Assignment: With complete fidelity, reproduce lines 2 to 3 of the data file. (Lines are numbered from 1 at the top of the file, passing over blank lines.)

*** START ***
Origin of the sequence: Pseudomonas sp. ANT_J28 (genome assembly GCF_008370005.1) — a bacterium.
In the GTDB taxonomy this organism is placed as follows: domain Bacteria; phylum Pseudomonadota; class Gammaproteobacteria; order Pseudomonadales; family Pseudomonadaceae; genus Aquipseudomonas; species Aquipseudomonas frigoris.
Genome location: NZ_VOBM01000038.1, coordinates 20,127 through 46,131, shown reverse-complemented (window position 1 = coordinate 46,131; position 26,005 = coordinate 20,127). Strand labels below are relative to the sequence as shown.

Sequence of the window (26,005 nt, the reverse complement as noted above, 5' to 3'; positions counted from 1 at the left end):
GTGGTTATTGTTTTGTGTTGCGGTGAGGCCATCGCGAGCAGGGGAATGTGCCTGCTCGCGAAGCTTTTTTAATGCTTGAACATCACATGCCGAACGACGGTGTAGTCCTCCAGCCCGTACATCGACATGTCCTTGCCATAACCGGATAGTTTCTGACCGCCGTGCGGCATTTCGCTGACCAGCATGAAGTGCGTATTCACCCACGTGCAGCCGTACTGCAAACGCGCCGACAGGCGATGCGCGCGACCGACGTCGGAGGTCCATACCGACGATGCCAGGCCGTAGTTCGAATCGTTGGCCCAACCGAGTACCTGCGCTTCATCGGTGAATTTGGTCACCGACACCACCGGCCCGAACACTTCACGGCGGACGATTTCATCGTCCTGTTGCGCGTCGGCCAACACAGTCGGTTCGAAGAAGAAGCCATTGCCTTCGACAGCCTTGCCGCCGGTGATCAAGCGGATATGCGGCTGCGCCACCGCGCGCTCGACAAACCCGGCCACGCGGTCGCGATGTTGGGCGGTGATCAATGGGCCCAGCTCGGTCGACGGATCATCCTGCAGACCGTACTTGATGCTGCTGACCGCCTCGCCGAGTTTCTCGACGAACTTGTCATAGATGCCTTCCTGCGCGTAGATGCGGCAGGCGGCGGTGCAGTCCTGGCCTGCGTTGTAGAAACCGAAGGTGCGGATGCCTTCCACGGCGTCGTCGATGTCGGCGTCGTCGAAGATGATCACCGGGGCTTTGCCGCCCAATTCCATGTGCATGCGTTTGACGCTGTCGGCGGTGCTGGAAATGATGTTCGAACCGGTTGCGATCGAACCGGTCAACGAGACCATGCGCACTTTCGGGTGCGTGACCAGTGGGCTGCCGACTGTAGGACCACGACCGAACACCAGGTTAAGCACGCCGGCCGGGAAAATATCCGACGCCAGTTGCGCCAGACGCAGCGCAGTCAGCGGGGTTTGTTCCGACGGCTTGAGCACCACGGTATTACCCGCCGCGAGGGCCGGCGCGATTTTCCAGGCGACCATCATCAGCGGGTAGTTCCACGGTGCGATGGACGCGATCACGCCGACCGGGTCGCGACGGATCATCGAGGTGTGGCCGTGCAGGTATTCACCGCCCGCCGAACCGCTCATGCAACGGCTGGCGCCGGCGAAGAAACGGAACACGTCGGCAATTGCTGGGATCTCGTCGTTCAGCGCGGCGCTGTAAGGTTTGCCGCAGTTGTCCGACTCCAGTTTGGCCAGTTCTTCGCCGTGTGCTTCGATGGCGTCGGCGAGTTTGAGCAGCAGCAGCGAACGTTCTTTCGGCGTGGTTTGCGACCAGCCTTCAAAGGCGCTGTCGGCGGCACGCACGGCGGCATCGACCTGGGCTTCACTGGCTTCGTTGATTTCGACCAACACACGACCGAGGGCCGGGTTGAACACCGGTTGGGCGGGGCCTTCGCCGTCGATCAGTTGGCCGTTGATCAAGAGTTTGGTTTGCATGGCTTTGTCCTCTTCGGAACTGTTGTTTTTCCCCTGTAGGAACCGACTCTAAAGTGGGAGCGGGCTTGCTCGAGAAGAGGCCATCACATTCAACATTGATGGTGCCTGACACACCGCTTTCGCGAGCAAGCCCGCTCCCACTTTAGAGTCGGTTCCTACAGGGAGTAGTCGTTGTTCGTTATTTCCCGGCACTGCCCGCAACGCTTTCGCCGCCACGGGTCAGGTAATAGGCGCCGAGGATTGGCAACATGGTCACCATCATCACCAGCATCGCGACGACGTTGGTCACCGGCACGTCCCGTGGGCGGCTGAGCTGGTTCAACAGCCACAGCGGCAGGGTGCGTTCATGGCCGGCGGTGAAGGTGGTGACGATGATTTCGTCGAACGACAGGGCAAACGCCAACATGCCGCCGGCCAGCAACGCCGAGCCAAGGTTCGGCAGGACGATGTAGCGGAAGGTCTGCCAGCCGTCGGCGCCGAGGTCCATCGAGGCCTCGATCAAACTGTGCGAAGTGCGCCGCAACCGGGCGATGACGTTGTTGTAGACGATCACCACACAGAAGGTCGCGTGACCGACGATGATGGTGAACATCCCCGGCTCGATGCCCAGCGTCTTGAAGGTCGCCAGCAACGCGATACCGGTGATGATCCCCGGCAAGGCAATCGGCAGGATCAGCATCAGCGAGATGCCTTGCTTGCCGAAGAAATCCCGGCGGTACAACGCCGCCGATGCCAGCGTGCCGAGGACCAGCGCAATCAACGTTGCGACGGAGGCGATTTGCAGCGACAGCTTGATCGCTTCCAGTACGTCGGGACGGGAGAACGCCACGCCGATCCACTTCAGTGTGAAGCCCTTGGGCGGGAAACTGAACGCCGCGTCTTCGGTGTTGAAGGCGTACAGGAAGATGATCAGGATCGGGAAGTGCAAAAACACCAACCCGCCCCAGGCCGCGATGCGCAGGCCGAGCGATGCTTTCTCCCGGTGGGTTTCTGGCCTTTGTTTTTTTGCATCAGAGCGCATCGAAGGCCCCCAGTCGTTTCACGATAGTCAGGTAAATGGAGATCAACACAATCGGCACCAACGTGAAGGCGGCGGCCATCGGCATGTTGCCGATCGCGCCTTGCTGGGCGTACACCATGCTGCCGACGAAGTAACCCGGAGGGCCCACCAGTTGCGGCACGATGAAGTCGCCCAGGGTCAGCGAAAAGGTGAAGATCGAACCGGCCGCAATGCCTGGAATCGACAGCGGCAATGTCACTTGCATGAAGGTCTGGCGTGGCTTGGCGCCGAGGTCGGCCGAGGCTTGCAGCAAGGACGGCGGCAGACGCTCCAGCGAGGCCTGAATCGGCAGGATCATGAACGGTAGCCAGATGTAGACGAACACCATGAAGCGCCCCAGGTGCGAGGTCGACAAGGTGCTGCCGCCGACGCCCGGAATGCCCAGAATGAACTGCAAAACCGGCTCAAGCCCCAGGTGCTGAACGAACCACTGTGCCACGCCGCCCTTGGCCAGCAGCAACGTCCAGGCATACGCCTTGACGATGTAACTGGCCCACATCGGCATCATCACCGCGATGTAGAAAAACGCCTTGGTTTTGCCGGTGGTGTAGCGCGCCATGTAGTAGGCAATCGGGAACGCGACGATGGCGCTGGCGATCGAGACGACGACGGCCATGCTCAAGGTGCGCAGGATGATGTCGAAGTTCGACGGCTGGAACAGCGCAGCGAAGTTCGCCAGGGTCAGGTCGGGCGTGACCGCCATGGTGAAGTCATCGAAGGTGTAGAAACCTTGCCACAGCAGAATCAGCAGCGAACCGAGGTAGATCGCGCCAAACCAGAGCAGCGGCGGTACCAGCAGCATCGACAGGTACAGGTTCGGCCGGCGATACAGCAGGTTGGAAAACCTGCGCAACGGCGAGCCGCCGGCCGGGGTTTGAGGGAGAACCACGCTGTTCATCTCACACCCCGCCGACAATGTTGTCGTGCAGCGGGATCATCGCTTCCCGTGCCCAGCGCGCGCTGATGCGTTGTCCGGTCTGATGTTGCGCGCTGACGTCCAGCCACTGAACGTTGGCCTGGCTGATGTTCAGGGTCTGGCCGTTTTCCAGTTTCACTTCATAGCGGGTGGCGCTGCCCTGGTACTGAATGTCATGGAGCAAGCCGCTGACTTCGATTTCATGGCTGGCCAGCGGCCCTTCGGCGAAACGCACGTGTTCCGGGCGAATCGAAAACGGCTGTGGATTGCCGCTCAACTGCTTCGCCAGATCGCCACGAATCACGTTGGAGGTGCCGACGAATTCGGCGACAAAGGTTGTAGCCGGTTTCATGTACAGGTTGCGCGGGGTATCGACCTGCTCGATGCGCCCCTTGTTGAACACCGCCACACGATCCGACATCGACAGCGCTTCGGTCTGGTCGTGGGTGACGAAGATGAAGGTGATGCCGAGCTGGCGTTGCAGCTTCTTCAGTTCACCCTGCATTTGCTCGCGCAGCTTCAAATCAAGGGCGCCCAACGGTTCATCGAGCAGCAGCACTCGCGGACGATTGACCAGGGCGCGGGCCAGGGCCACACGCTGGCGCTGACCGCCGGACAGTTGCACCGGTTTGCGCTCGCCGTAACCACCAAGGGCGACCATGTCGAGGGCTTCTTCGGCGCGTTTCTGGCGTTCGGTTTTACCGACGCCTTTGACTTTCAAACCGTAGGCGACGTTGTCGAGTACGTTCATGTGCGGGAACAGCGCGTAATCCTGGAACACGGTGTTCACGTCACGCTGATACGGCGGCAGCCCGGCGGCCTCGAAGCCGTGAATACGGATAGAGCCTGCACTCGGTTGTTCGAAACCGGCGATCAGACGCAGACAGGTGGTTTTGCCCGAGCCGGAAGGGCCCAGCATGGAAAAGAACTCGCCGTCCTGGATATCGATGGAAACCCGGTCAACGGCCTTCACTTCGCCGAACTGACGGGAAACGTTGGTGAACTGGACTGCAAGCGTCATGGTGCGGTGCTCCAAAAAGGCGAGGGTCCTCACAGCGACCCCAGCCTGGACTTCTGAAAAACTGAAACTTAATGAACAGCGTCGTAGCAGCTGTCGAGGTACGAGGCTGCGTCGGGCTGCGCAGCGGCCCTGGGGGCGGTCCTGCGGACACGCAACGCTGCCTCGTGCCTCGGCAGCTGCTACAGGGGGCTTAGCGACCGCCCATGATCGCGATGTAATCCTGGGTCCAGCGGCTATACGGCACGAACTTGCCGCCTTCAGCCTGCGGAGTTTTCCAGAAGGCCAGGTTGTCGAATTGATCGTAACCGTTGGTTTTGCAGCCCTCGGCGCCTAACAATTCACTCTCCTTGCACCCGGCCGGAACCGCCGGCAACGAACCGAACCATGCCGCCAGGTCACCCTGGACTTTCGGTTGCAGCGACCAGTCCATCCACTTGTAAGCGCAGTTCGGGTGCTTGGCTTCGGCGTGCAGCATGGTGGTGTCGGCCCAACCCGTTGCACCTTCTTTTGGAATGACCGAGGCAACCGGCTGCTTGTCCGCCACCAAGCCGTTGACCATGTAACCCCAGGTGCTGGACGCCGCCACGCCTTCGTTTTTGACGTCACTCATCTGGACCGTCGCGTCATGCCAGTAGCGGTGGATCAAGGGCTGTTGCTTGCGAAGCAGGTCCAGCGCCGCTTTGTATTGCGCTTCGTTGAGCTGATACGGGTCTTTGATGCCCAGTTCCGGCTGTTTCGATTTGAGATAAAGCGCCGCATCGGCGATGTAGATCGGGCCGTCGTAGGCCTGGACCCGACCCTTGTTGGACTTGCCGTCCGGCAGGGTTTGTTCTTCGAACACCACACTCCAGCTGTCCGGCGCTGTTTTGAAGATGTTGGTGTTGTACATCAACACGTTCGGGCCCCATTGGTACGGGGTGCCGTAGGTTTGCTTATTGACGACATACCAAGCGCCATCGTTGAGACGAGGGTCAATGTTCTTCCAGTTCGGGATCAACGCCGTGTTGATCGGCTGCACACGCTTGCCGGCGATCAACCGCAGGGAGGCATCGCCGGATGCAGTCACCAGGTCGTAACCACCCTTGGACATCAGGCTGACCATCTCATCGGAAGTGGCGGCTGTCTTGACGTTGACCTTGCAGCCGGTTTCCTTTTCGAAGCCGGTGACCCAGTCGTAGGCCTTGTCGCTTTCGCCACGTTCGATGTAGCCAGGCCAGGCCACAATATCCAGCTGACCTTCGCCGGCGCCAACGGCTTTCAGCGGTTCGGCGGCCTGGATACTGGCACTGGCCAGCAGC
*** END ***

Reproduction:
In the GTDB taxonomy this organism is placed as follows: domain Bacteria; phylum Pseudomonadota; class Gammaproteobacteria; order Pseudomonadales; family Pseudomonadaceae; genus Aquipseudomonas; species Aquipseudomonas frigoris.
Genome location: NZ_VOBM01000038.1, coordinates 20,127 through 46,131, shown reverse-complemented (window position 1 = coordinate 46,131; position 26,005 = coordinate 20,127). Strand labels below are relative to the sequence as shown.